Many employees routinely use their own automobiles in the course of their employment. Whether running an occasional errand on behalf of the company, or using a car to make door-to-door sales calls, employees who drive their vehicles for the benefit of their employers may wonder how liability is affected if they are involved in an accident. Generally speaking, an employer is responsible for the negligence of its employees who operate motor vehicles on behalf of the company. For this reason, employers maintain liability insurance policies that cover them for losses that may arise from auto accidents caused by employees. Like other policies, these liability policies can be subject to specific limitations to coverage as arranged between the employer and the insurer. One example where the language of the policy exceptions proved determinative is the 2010 case of Anderson v. State Farm Fire & Casualty Insurance Co.
Donald Anderson worked for Labor Finders, a staffing agency with offices throughout the state of Louisiana. Anderson was killed when an oncoming motorist, Gordon Pugh, Jr., crossed the center line and struck his car as Anderson was driving to an appointment for work. After her father’s death, Monica Anderson filed a wrongful death action which named Pugh, Pugh’s insurer (State Farm Fire & Casualty Insurance Company), and National Union Fire Insurance Company as defendants. National Union was included because the company had issued a liability policy to Labor Finders which was in effect at the time of the accident. This policy, which applied to employees of Labor Finders, contained an endorsement for uninsured/underinsured motorist (UM) coverage. National Union answered, denying that Anderson was covered under the policy. Monica settled with Pugh and State Farm, after which National Union filed a motion for summary judgment. The trial court concluded that under the clear and unambiguous terms of the policy, Donald Anderson was not covered.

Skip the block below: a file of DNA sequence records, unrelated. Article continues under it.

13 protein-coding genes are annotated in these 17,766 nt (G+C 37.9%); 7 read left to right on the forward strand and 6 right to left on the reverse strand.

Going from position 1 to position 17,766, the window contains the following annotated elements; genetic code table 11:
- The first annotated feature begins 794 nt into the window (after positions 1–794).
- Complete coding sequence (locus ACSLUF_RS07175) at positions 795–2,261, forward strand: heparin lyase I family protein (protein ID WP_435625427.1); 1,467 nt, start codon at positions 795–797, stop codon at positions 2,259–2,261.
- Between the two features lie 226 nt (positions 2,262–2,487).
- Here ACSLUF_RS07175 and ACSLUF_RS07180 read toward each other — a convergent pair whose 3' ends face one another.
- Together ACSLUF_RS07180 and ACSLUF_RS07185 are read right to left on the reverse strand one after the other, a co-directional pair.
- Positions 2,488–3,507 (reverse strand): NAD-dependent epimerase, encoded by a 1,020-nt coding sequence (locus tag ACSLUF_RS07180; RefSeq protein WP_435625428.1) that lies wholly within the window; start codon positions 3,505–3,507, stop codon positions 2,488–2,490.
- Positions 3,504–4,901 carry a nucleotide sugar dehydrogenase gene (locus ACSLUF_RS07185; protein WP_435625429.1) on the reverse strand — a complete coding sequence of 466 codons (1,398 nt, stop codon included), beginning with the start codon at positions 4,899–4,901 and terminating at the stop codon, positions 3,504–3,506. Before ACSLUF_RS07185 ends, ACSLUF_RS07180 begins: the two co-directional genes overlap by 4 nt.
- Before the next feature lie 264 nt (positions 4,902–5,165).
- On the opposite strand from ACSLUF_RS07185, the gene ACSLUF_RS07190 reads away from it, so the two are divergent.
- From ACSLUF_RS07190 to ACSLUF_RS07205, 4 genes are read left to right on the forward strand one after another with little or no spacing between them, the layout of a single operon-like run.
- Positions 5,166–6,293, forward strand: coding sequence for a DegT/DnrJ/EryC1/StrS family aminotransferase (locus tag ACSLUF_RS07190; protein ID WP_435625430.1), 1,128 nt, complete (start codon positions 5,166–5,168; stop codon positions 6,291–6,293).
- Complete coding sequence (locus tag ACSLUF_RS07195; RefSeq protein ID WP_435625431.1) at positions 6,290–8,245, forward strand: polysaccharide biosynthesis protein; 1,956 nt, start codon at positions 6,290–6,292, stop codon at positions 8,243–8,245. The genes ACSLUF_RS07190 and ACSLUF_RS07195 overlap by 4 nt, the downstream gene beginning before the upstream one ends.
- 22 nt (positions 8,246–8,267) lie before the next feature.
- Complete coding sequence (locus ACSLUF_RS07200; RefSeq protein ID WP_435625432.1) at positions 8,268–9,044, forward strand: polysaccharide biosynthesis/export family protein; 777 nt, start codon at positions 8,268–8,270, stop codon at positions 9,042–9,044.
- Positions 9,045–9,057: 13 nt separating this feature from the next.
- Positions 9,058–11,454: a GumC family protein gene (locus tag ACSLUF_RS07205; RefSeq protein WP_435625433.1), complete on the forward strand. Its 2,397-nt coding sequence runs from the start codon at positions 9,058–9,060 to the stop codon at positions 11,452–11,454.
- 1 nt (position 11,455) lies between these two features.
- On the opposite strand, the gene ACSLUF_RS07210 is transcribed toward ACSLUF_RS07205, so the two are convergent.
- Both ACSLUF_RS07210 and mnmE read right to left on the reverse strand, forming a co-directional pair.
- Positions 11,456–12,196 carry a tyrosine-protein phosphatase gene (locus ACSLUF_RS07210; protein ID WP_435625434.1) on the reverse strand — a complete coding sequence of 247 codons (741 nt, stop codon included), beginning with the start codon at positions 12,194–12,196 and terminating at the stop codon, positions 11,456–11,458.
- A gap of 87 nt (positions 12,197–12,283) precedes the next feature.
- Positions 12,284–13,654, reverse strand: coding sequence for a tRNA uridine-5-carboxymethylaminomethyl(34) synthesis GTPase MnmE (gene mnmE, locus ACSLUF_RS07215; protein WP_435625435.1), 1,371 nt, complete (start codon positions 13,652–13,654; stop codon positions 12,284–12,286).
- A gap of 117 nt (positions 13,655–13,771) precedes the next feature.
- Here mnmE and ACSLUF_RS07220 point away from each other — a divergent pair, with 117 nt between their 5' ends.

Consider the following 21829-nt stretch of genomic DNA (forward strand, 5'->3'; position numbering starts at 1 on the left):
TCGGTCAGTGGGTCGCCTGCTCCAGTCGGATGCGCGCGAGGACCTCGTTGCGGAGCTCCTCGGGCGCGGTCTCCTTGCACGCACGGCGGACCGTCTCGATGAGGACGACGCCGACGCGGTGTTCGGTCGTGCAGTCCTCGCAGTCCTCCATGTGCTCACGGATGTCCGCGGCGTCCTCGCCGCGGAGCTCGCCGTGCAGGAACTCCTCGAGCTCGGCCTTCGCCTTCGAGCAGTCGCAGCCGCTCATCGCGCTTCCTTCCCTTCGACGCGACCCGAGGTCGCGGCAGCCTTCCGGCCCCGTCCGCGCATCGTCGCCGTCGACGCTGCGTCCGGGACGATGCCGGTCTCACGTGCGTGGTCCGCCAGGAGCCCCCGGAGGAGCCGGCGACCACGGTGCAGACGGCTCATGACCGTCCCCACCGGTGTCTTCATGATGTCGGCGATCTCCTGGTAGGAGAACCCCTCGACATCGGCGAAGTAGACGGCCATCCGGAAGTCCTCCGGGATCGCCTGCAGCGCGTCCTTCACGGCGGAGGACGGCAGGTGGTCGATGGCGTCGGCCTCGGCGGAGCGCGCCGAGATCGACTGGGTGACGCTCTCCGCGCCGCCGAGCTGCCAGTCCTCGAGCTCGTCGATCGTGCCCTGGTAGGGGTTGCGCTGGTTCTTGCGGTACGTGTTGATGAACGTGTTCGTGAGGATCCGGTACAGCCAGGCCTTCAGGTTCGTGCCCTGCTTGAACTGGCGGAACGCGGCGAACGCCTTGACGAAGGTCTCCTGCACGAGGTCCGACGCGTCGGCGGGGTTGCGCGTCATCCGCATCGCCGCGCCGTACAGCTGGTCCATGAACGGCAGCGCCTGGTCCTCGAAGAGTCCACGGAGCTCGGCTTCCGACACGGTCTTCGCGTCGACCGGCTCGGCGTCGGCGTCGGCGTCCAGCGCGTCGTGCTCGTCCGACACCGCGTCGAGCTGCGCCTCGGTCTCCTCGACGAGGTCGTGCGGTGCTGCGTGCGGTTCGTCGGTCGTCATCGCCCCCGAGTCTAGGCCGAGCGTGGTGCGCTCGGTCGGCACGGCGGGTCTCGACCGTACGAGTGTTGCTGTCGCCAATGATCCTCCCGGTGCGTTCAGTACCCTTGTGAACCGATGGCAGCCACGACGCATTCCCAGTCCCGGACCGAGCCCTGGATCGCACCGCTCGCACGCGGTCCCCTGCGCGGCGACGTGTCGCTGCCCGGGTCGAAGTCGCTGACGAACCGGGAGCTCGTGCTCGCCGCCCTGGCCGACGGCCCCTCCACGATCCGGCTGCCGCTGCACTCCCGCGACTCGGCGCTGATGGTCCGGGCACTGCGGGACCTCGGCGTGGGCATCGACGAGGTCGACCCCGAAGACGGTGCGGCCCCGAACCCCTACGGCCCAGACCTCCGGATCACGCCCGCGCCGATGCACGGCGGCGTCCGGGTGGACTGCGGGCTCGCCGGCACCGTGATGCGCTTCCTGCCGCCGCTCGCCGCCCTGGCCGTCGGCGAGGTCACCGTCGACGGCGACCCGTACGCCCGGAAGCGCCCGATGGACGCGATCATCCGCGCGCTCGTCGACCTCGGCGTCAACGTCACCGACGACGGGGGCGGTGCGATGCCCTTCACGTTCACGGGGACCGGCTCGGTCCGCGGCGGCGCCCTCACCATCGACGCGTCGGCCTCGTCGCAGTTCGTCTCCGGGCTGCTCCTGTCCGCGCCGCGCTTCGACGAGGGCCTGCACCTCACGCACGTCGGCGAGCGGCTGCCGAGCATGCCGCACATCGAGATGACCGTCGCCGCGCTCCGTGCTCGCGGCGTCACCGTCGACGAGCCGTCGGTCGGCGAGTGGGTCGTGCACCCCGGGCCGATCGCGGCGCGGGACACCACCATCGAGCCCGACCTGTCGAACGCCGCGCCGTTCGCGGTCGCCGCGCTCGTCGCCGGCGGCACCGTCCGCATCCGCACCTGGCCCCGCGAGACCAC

On appeal, the First Circuit conducted its own detailed analysis of the policy language. After noting that “insurers have the right to limit coverage in any manner desired, so long as the limitations are clearly and unambiguously set forth in the contract and are not in conflict with statutory provisions or public policy,” Campbell v. Markel American Insurance Co., the court found that an exclusion within the National Union policy which denied coverage to any employee who was injured in the course of operating an automobile applied to Anderson’s death. The court also concluded that Anderson was not covered under the policy’s UM endorsement because it extended coverage only to a “partner or officer” of Labor Finders, of which he was neither. Accordingly, the court concluded that the trial judge correctly found that Anderson was not eligible for liability coverage under the National Union policy, and affirmed the decision.
The Anderson case provides a warning to employees that they should not assume they will necessarily be covered by their employer’s insurance policy if they are involved in an accident–particularly, as here, one where they are not at-fault. We can presume, though it is not stated in the court’s discussion, that Monica Anderson settled with State Farm (the at-fault driver’s insurer) for a sum that was within the policy limits. The suit against National Union was, perhaps, an understandable attempt to obtain more funds beyond those she received in the State Farm settlement. While Monica’s situation is tragically sympathetic, the court made it clear that an issuer can use the language of a policy to limit coverage substantially, even to the detrmiment of an “innocent” party.
If you have been injured in a car accident, call the Berniard Law Firm today toll-free at 1-866-574-8005 and speak with an attorney who can help.